There has been a great deal of discussion around the topic of teaching cursive handwriting in the 21st century. Research on the debate is riddled with reasons both for and against including handwriting in the curriculum. Often, it is a discussion that is not necessarily being debated by those that need to make the decisions -- the educators. I am a member of an educational organization titled South Hills Area School District Administrators (SHASDA), and our last meeting's topic was, "The Great Handwriting Debate." This article is our combined efforts to attempt to answer the question, "Should we continue to teach cursive handwriting?"
The first thing to do when jumping into a debate is to be prepared to defend both sides of the subject. In doing so it gives you the opportunity to think about what your competitors are going to bring to the table and prepare your defensive as well as your offensive strategy. In preparing for the meeting's debate, I found little reason to keep cursive handwriting in the curriculum. We already have printing; do we really need two styles of handwriting? Cursive was originally created to allow the writer to write quickly. It was supposedly built for speed. But the reality is that we don't need speed-writing anymore; we have keyboards and speech dictation.
The debate to KEEP handwriting falls into two categories -- those that felt it had historical and artistic significance, and those that felt it would damage the children and society as a whole to not be able to write a signature, read a cursive document, and develop fine motor skills in their hands.
Let's discuss each of these "pro" topics:
First, signatures are quickly disappearing. Digital signatures and other means of signing are taking over rapidly. You can now take an image of your check and send it to your bank without signing it. You can use credit cards over the net without ever having to sign a thing. Retinal checks and thumb prints are two of the more common personal identifiers if there is ever a need to "sign" something without the use of the Internet. It would appear that signatures are not a valid point for keeping handwriting in the curriculum.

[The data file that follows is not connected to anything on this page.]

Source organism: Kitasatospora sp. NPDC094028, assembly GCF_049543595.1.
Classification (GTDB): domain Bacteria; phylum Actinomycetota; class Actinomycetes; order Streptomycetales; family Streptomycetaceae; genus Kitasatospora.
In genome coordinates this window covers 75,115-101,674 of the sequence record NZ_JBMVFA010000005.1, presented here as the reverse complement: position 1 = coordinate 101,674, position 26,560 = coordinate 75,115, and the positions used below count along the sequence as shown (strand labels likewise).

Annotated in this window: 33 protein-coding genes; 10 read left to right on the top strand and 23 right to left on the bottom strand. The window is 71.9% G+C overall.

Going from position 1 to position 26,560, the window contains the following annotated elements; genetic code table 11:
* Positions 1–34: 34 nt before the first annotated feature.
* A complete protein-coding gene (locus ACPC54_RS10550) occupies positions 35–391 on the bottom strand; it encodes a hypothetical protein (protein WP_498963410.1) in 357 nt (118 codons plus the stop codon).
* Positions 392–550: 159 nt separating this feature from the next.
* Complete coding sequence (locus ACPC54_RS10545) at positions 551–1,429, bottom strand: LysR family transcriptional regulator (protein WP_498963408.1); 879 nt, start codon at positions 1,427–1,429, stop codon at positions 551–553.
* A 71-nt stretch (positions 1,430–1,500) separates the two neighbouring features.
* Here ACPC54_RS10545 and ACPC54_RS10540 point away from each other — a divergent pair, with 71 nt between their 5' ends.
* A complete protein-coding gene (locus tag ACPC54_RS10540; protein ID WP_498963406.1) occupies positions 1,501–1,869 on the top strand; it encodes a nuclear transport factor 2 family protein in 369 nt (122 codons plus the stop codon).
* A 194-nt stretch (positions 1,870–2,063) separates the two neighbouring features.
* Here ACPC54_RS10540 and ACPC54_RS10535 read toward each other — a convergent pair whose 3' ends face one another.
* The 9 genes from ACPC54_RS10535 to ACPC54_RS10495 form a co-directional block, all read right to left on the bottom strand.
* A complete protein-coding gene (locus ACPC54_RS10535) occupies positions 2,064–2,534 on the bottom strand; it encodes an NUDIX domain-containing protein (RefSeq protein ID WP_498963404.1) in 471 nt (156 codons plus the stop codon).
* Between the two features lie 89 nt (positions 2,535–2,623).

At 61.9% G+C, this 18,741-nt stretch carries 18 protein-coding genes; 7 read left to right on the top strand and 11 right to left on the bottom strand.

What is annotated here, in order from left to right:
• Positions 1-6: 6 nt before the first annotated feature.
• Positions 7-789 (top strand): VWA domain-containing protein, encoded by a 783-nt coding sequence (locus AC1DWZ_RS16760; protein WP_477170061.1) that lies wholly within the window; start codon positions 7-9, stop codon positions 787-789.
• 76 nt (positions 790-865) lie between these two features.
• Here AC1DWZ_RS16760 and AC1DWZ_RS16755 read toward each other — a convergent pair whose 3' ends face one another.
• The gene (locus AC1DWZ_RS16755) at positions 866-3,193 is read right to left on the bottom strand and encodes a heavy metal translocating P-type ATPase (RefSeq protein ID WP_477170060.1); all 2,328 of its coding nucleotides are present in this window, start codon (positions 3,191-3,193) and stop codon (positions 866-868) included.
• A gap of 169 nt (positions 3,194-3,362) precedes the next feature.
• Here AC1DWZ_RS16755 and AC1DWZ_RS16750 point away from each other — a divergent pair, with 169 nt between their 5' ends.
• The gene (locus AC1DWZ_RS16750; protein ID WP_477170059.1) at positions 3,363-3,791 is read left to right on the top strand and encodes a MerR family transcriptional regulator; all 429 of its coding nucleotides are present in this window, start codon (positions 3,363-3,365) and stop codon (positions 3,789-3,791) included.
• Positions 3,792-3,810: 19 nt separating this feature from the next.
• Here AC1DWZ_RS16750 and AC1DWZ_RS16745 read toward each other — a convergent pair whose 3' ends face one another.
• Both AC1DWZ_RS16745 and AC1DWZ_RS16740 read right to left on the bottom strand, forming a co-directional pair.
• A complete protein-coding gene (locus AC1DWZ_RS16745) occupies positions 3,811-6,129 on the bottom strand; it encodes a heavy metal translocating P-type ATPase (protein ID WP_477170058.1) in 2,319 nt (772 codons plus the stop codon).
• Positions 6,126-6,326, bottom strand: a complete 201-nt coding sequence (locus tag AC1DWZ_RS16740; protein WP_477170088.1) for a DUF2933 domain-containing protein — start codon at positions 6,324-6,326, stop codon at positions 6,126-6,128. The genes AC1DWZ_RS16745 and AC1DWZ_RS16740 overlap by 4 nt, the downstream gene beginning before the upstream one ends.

Secondly, reading cursive documents is again accomplished by technology. Historical cursive documents are already online and can be traced over so that plain text can be read while looking at the cursive underneath.
Thirdly, fine motor skills will, more than likely, not be negatively affected. The amount of fine motor skills children use today is amazing. Between touch tablets, gaming consoles etc., the development of fine motor skills will not be an issue.
Finally we read about the historical and artistic need to keep cursive handwriting alive. Historically speaking, things change. We do not use rocks to write on cave walls, nor do we use the quill pen and ink to draft our notes. We do not read or write in hieroglyphics nor speak in Latin. Times change and so do the techniques to communicate. The debate for artistic need is where we took a moment and tried to find a compromise. If cursive handwriting is considered artistic, why could we not teach it in the art classes, much like calligraphy? We agreed that if we were to continue to teach handwriting that a good option would be to include it in the arts classes.
As our group sat there pondering the need to keep or abolish cursive handwriting from our curriculum, we came to a group consensus. If we are confronted with the decision to keep or take away handwriting, we would consider removing it from our core classes and attempt to integrate it into the art program. This decision would also satisfy the need to consider cursive handwriting in a historical sense.
Contributing authors from Elementary SHASDA:
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